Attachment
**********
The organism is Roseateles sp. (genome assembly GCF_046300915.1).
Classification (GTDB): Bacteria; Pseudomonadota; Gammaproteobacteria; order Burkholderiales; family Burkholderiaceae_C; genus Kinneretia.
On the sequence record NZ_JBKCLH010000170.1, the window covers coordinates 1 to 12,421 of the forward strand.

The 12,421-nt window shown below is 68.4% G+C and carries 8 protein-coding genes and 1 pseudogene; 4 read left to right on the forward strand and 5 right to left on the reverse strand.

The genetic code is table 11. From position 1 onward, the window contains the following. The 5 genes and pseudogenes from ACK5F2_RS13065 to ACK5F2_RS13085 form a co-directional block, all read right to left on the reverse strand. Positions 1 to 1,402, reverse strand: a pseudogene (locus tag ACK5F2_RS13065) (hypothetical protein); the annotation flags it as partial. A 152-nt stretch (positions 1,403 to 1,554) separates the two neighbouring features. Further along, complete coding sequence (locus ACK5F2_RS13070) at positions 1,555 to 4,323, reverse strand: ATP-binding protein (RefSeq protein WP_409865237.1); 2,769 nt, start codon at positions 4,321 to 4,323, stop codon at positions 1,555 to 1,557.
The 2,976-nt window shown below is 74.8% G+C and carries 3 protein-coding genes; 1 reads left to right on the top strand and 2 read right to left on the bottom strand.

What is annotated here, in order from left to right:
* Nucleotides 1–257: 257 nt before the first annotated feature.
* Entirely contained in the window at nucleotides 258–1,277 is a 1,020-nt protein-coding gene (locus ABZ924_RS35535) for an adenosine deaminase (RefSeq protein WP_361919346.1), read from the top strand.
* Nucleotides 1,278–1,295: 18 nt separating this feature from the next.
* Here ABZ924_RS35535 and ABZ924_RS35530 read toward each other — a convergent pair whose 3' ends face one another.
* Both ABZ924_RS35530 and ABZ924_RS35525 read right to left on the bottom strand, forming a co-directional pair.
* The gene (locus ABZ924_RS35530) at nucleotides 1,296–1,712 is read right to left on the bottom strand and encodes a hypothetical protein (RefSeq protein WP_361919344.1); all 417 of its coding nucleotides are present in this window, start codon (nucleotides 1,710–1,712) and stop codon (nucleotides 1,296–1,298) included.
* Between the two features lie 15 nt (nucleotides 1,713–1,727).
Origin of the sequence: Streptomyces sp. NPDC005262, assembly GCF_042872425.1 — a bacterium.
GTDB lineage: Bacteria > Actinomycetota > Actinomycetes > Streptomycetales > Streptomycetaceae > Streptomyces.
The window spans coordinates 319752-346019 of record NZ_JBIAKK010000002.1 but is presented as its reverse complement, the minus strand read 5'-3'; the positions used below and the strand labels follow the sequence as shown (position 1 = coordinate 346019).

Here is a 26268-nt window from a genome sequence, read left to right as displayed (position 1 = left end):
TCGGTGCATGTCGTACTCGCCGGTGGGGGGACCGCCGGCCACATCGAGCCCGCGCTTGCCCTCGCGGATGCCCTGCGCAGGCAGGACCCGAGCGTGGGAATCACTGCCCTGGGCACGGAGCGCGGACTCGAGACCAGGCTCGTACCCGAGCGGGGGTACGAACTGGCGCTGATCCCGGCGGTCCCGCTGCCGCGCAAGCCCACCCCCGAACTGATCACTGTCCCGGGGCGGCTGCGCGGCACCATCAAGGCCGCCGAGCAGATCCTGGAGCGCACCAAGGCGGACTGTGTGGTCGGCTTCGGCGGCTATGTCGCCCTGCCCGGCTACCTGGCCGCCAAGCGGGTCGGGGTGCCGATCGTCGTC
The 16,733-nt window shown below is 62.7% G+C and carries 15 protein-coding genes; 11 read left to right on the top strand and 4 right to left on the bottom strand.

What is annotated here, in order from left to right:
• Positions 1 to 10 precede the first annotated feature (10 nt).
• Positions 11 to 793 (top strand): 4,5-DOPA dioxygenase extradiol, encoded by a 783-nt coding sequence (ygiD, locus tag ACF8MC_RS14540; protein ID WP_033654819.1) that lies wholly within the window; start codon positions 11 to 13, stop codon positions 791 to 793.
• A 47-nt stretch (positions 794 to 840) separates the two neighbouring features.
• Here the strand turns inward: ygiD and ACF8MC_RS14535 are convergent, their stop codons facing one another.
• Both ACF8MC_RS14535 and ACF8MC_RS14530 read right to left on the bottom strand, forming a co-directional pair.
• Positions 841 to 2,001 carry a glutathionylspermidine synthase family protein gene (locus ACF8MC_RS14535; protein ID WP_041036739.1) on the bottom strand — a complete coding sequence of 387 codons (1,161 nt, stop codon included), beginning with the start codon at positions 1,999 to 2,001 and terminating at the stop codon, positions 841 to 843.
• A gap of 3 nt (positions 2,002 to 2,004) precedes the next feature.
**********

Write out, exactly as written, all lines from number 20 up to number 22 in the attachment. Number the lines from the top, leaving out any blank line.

The 16,733-nt window shown below is 62.7% G+C and carries 15 protein-coding genes; 11 read left to right on the top strand and 4 right to left on the bottom strand.

What is annotated here, in order from left to right:
• Positions 1 to 10 precede the first annotated feature (10 nt).